An analysis in the Israel Hayom daily says that a new Iranian brazenness is restricting Israeli military reactions against Tehran’s aggression.
By World Israel News Staff
Until now, reports in Middle Eastern media have spoken of Israel’s long arm against Iranian aggression, striking back against the Islamic Republic no matter how far away the threat might be.
Examples in the past have included at least one attack attributed to Israel aimed at an arms supply delivery in Sudan and more recently against an Iranian presence in Iraq.
However, writes military analyst Yoav Limor in the Israel Hayom daily on Thursday, Tehran has become more brazen in its attacks and has become self-confident to the extent that the Israeli military establishment has come to the realization that it can longer continue its own strategy known in IDF circles as “the campaign between wars.”
This long-standing Israeli strategy, says Limor, has been based on the premise that – between major military campaigns – the Jewish State had the liberty to carry out attacks against military threats if done wisely.
For the most part, he writes, military operations approved by the political establishment were large-scale enough to send a message to the enemy that Israel would not sit by quietly in the face of aggression from the other side – whether from Gaza in the south or Lebanon and Syria in the north – but, on the other hand, were restrained enough to prevent the enemy from responding with full force that could lead to an all-out war.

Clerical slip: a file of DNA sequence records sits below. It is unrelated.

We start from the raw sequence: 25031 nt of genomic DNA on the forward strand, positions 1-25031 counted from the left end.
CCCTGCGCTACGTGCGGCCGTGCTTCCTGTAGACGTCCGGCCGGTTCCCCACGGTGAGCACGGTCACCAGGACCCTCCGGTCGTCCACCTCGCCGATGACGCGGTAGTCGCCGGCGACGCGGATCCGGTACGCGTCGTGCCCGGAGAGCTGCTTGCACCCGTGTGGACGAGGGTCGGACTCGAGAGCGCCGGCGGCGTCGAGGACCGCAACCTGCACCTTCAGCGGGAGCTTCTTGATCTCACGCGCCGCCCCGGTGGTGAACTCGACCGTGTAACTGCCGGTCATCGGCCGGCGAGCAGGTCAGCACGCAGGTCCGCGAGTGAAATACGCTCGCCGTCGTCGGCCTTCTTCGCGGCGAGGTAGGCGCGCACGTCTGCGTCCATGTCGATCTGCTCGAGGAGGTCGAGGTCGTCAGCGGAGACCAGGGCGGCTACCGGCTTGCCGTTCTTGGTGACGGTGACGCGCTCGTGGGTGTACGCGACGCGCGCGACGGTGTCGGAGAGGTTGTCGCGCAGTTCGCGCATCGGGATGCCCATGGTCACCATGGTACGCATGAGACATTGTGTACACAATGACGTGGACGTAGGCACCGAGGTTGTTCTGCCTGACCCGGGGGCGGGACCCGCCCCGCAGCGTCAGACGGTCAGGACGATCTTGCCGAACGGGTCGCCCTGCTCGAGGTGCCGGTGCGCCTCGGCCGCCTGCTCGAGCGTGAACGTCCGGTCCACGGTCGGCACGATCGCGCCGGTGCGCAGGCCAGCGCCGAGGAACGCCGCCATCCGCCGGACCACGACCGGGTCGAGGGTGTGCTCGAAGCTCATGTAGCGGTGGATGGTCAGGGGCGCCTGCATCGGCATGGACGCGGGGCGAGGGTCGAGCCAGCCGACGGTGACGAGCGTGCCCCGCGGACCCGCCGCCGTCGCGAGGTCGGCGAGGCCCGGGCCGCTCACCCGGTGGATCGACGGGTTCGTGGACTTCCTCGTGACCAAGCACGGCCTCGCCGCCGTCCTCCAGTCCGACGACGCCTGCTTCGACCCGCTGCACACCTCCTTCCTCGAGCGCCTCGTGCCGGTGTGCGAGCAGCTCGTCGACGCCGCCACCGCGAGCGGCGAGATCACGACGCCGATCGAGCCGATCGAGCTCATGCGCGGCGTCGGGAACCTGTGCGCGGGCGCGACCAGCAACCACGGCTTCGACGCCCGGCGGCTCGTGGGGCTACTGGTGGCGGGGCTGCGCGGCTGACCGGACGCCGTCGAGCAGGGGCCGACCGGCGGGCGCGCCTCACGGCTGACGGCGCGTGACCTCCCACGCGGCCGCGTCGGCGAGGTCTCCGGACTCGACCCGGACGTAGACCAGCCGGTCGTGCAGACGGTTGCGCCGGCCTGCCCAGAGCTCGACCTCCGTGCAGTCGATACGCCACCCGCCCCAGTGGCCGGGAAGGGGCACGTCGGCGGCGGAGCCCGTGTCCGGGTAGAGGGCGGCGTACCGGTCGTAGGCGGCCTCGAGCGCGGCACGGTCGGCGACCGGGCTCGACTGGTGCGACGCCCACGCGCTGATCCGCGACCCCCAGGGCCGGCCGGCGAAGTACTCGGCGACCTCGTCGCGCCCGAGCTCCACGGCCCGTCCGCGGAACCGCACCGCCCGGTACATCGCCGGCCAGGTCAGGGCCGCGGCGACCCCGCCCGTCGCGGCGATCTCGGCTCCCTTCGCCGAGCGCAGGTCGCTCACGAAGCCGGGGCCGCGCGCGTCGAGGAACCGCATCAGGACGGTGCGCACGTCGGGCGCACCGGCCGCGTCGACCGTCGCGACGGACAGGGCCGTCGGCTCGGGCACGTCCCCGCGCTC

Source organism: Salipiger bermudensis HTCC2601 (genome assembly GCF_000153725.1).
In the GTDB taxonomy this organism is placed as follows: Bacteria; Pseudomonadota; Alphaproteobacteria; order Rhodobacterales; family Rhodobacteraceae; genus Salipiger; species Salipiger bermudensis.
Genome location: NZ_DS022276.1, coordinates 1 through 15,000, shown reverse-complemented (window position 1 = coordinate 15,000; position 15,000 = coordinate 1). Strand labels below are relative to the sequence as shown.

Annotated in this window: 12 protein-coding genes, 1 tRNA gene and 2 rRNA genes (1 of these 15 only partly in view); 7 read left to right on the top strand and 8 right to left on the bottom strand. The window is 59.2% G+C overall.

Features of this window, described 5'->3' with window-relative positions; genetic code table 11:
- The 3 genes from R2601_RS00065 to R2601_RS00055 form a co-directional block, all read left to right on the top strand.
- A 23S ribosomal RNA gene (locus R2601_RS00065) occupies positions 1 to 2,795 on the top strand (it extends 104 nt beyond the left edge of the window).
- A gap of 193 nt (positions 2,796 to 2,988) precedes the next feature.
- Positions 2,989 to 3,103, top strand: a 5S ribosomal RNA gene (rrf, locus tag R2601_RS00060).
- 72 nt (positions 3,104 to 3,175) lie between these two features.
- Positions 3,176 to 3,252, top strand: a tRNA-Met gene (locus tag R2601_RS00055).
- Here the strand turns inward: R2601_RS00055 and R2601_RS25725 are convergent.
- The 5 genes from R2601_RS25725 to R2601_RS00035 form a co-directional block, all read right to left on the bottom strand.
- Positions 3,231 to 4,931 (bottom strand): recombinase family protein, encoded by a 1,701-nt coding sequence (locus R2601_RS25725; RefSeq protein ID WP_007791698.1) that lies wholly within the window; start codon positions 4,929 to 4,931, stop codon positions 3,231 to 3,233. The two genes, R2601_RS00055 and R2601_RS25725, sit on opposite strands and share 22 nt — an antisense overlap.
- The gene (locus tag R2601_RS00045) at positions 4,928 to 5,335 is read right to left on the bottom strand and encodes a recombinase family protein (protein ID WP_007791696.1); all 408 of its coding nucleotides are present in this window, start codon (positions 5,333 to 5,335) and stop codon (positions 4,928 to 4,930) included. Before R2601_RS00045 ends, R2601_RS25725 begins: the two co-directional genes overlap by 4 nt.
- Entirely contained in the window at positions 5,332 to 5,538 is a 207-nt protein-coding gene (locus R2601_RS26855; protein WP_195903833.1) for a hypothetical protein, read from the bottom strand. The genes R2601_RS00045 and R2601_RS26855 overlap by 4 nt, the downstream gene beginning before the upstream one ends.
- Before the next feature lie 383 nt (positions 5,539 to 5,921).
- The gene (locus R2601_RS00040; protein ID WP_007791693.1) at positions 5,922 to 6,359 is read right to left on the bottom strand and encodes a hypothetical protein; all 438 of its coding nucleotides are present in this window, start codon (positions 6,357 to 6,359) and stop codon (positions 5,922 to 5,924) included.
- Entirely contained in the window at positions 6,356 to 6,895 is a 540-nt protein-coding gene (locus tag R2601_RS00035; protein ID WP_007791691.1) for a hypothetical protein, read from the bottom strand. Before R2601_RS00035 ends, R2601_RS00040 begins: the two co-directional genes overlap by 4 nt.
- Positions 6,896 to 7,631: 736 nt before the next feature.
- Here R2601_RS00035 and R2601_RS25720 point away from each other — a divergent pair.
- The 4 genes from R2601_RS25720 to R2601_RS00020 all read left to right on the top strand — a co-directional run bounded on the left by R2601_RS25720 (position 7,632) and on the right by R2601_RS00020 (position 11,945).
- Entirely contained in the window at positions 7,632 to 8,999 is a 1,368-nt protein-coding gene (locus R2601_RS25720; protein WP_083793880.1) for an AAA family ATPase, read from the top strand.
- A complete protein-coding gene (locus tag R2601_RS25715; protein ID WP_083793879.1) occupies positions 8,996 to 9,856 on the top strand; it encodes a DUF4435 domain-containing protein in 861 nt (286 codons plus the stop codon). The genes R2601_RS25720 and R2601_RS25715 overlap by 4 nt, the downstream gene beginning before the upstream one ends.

Iran has a foothold in all these fronts against Israel.
Limor refers to a “punchcard” policy: a feeling in the IDF that the Israeli military could attack a number of times – “punch” a number of holes on its card – before the other side would exact a price with an attack of its own.
Iran has shown a sense of empowerment recently for reasons that are not necessarily in Israel’s control, he says.
The analyst acknowledges that Israel’s political instability and the recent Jewish holiday season, when the leadership does what it can to maintain calm for Israeli holiday-makers, have been a factor in the lack of IDF responses to hostile aggression recently.
The larger picture, though, points to Iran’s realization that it can get away with shooting down a U.S. drone in the Persian Gulf region and seize, or even attack, shipping vessels and oil facilities in Saudi Arabia without facing an international military response, writes Limor.
This sense of empowerment in Tehran is also apparently contributing to its willingness to stand up to Israel.
Last week, the analyst writes, Iranian proxy terror group Hezbollah fired a surface-to-air missile at an Israeli UAV in southern Lebanon, a dramatic upgrade in the traditional Hezbollah response to the presence of Israeli drones in Lebanese skies. Strikingly, writes Limor, Israel did not respond.
“Many in the defense establishment believe it was a mistake,” says the Israeli analyst, adding that there was a feeling that the Israel Air Force should have destroyed the Hezbollah launcher from where the missile was fired, in order to send a message to the terror organization that it had “crossed a red line.”
Limor writes that in the short term, the show of Israeli restraint might have been the correct decision, but in the long term, top Israeli military figures believe that a new policy must be adopted to prevent Israel from losing any more of its deterrent capability.